I’m a frequent traveler, and I generally stay in chains. They’re boring, but safe and predictable. The Maxwell Hotel is a boutique hotel, and the interior decorating is more whimsical than you’ll find in a chain. But feature-wise it’s almost exactly like the best, newest Hilton Garden Inn. Only much cooler.

(Okay, this isn’t the perfect Seattle hotel. To be perfect, it should be in the center of downtown with spectacular water views from the 30th floor. But then it would be $600/night. The Maxwell is on the north side of Seattle Center. But the price and the easy free parking makes up for that, and you’re about 2-3 minutes from anywhere downtown by car/taxi. Or better yet, walk into Seattle Center and take the monorail right downtown for $2. This is probably the only hotel in the city for which the monorail is a useful bit of public transportation instead of just an amusement ride!)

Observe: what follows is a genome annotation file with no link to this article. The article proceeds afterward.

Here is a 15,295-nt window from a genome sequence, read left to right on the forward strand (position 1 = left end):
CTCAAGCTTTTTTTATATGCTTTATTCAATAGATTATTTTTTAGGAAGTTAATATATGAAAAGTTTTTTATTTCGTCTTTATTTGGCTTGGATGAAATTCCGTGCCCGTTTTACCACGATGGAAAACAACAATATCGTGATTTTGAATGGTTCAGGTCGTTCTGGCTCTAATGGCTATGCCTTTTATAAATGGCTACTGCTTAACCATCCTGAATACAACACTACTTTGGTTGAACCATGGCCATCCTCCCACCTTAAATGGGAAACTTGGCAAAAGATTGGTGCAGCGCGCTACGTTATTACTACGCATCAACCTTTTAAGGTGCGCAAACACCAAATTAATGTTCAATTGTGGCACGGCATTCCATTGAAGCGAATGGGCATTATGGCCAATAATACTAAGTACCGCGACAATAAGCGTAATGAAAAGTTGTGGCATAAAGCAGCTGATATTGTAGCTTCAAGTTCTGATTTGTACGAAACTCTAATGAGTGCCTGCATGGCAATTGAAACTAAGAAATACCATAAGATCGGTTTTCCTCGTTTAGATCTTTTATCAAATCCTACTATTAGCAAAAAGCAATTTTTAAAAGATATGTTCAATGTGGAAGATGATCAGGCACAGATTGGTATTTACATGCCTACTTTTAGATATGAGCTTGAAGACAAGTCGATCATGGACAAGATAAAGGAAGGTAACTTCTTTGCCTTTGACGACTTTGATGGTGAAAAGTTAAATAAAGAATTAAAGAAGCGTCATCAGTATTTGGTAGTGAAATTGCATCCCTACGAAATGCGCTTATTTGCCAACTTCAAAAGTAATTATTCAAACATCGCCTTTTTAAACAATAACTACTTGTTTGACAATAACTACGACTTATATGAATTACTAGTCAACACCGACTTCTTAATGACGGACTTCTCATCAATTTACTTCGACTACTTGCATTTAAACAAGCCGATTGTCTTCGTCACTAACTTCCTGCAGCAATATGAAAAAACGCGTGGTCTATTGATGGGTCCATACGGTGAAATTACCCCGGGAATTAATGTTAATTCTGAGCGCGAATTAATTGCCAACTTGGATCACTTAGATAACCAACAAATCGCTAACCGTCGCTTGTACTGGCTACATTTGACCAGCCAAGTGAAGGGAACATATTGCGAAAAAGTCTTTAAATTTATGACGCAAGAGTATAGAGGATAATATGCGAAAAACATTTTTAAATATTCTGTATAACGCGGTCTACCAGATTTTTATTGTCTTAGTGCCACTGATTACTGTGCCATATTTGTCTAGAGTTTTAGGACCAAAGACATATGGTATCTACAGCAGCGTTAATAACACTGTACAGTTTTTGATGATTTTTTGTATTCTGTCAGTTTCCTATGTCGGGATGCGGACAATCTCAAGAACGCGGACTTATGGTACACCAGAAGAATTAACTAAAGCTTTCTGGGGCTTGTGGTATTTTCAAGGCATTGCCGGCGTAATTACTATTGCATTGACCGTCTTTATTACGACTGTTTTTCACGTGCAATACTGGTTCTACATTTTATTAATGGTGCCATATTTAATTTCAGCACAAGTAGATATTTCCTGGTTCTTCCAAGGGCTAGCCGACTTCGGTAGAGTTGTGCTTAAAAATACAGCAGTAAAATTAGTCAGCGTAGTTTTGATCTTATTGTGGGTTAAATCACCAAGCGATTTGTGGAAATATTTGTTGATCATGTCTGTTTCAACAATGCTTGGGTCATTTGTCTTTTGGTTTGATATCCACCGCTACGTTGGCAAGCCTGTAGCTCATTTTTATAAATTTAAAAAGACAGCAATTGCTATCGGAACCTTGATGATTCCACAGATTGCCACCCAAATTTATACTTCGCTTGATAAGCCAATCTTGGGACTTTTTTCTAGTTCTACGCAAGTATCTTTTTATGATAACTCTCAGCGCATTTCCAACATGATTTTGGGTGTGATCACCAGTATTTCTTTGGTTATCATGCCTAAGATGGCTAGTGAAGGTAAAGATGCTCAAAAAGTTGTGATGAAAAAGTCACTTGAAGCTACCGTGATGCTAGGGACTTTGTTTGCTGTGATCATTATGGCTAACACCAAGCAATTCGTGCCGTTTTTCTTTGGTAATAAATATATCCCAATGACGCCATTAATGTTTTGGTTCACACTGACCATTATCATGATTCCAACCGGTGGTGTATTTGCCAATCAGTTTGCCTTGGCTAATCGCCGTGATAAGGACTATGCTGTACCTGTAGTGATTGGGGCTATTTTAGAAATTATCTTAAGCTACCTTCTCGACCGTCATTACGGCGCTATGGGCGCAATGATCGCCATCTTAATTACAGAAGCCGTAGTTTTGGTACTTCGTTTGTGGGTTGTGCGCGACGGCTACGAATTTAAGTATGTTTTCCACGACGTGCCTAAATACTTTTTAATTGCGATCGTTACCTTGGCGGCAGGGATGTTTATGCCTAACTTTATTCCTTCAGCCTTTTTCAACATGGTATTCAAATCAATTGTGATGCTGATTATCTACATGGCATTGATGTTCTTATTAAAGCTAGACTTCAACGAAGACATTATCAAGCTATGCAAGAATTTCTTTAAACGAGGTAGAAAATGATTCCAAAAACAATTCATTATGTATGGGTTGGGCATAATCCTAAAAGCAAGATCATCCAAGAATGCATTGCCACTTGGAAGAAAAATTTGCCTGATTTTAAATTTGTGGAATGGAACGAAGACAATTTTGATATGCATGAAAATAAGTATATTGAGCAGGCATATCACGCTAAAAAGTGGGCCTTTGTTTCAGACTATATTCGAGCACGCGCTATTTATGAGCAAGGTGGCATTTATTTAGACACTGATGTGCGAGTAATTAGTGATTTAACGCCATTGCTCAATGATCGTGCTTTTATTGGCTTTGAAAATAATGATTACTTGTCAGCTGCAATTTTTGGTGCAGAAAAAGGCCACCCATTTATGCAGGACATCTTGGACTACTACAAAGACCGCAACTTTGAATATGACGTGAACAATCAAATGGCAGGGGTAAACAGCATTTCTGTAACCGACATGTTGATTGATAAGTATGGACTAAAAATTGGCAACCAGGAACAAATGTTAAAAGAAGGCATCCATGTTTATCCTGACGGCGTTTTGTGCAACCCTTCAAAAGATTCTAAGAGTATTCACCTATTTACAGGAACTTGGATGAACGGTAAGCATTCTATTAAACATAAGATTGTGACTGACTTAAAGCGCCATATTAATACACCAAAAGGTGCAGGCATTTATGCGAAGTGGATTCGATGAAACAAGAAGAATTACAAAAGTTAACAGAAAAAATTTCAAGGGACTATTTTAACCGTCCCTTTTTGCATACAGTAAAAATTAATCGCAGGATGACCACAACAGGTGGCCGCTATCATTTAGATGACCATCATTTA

October 15, 2010

Where the semantic web breaks down

We’re using semantic web technologies for a lot of cool stuff in Logos Bible Software, and I’m coming to appreciate the tools and structures, especially when you control  both the data creation and consumption. It’s also cool to see more semantic data showing up in web pages, microformats, etc.

Hearing Clay Shirky speak this week sent me back to his site to re-read articles, including The Semantic Web, Syllogism, and Worldview in which he points out “In the real world, we are usually operating with partial, inconclusive or context-sensitive information.”

That point was made especially clear for me when I noticed in my teen daughter’s Facebook stream that she recently acquired a sister: a girl I’d previously known as her second-cousin. Also, according to Facebook, my young daughter is married, to her best friend.

OpenGraph and the semantic web are opening up a whole new world of semantic data. But without context – knowing my daughter, for example – it can be just as messy and inaccurate as the raw data that preceded it.